Dave White
Home Review

Dave's Rating:


Give Gorg a chance.

The Boov -- a multicolored, multi-legged species of creature from space -- are good at running away from those who would seek to destroy them. And they are constantly being chased by a menacing race of aliens known as Gorg. The Gorg, who travel across the galaxy in enormous, triangle-shaped power-ships, refuse to stop hounding the Boov, but nobody seems to know why. The Boov just run and hide.

In their neverending search for a safe place to live, the Boov discover Earth and its easily conquerable citizenry. The Boov simply arrive, vacuum up all the humans, and relocate them against their will to Australia. Done.

But one human, a little girl named Tip (the voice of Rihanna), finds herself left behind in the mass refugee movement, separated from her mother (Jennifer Lopez). The loner Boov who discovers her is a misfit named Oh (Jim Parsons), so named because his fellow Boov treat him with withering disdain, delivering exhausted sighs of "oh" every time he shows up on the scene.

After Oh wrecks the Boov's safety-on-Earth plan with a party evite that accidentally travels the galaxy toward a Gorg inbox, he's a fugitive from his own kind. So together, Tip and Oh must search the globe in a flying car, not only to reunite mother and daughter, but to fix Oh's error.

It's actually more complicated than that, but explaining how would ruin some third act surprises, and those surprises are part of what give Home its sense of identity. With its Lilo and Stitch-like characters, and its brightly colored design, Home risks being too similar to other recent animated stories of aliens and humans. But it departs from the realm of the generic with inventive laughs, as well as with sly messages about misjudging evidence and jumping to conclusions. It is, in fact, a sweet-natured morality tale about the consequences of aggression and selfishness (or, for adults ready for subtext, colonialism and unilateral force between nations).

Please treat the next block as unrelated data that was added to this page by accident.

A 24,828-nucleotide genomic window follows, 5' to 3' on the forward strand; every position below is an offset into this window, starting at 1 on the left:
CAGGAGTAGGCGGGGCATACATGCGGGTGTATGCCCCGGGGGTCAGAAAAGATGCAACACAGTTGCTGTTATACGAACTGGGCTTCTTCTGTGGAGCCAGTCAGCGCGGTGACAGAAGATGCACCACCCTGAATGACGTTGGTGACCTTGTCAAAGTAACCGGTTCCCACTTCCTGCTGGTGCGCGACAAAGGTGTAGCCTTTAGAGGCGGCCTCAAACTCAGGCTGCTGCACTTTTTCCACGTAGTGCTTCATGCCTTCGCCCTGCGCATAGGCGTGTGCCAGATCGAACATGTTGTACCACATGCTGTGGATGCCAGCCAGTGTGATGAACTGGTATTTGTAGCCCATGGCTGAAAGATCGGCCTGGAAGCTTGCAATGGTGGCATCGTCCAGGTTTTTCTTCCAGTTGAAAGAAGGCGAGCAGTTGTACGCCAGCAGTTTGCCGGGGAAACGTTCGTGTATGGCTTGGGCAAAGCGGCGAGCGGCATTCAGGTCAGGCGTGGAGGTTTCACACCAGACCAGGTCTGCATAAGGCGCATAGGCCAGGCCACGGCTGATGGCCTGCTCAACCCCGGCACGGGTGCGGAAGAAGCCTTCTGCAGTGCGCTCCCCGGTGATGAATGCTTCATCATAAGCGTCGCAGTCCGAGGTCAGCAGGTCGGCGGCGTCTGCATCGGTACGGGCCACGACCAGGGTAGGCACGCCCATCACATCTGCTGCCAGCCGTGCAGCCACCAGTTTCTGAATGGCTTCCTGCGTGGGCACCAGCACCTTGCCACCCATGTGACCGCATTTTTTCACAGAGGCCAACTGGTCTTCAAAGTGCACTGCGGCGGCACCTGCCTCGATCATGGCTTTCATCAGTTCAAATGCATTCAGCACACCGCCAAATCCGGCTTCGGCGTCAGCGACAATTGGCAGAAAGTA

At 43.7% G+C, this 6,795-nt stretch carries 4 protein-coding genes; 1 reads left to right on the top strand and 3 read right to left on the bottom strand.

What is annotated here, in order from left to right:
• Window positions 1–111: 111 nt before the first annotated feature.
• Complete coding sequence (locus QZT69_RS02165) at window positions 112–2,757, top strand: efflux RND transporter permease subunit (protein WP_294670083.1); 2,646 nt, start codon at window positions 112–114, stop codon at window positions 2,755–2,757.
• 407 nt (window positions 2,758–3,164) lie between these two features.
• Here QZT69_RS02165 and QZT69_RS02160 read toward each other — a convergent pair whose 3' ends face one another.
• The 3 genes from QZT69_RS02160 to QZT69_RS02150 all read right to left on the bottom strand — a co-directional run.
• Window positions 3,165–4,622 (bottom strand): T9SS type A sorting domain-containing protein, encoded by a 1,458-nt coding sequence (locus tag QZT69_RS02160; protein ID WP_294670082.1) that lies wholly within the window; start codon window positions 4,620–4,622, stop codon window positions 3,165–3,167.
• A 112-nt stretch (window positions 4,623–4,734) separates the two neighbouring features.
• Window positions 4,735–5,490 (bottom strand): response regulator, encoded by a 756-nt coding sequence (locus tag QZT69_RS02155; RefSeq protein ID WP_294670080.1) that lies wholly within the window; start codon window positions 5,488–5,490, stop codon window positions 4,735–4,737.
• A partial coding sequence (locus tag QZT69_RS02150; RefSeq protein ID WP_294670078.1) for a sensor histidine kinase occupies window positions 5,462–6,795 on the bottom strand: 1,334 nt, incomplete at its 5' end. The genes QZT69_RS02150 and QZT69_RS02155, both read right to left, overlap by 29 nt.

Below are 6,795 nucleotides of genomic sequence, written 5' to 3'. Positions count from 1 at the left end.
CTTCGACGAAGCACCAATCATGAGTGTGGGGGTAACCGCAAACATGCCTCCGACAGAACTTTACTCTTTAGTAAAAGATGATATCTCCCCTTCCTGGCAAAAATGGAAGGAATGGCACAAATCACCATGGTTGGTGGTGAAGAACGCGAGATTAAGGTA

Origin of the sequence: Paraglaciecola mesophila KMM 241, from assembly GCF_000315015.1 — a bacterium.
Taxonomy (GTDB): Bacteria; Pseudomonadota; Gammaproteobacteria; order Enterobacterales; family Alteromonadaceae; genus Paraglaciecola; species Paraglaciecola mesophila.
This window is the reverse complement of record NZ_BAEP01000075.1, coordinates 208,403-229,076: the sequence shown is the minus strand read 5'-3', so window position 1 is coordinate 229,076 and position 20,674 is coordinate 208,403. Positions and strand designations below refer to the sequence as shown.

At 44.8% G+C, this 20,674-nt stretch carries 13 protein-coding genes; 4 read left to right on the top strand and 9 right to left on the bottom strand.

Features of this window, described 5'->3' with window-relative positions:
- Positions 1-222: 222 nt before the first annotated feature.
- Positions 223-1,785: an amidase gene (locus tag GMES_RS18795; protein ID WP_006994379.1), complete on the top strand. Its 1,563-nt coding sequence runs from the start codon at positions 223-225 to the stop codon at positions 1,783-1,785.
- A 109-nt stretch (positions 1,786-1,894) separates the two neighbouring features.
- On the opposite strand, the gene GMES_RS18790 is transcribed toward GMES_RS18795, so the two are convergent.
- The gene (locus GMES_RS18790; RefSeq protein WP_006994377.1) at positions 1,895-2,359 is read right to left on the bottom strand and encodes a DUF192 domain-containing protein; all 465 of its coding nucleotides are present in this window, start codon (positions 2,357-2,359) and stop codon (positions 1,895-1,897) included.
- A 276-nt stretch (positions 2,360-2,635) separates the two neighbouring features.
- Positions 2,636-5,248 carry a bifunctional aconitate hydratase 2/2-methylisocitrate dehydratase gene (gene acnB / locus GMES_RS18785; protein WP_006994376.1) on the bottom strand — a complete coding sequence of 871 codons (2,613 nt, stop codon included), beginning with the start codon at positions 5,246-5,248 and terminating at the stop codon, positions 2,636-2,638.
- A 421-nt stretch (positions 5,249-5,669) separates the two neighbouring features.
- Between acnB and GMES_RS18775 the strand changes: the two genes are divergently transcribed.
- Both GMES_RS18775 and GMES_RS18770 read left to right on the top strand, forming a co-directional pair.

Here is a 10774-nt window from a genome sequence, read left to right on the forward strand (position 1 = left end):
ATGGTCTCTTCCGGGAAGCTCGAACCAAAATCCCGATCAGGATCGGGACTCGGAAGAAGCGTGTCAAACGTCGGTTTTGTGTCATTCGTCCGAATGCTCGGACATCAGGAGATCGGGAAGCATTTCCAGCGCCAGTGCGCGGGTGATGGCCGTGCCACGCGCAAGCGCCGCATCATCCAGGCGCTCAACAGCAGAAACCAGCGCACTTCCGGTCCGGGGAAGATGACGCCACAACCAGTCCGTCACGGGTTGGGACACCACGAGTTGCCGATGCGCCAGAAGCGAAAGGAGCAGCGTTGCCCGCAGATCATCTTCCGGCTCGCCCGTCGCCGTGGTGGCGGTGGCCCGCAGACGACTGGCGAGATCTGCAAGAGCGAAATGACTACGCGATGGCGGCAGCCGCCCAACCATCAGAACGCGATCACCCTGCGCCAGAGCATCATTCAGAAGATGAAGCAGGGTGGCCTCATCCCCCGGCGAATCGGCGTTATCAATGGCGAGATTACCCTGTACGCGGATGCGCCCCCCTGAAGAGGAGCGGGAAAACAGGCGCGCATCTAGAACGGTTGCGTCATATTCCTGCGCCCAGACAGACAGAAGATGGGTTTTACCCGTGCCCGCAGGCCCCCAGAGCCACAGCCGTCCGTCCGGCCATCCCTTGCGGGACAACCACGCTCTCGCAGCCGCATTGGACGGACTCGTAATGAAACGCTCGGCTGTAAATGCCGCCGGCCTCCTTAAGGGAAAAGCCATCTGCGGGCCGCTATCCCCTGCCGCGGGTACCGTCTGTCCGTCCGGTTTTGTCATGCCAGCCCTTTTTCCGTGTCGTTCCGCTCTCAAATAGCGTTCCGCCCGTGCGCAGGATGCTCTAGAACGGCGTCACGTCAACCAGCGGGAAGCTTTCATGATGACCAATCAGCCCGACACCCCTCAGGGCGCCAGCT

Home is full of clever gags and lovable creatures (and maybe one too many distracting Rihanna songs), with Parsons its MVP. He's got a voice readymade for goofy animated adventures, and an ability to communicate childlike confusion. Meanwhile, the Boov's awkward grasp of English is consistently funny, its idioms treated literally, like an appliance instruction manual run through bad Google translation.

Director Tim Johnson (Antz, Over The Hedge) runs an efficient, child-friendly ship, with fast-paced comic timing and a not overbearing sense of heartwarmth. The script from Tom J. Astle and Matt Ember, adapting from Adam Rex’s book, lands firmly on the side of gentle kindness rather than wise-cracking (although it doesn't ignore the latter), with an emphasis on learning to live harmoniously with others. The aliens from Independence Day might disagree with that message, but that's a story for an older, more war-ready demographic anyway.


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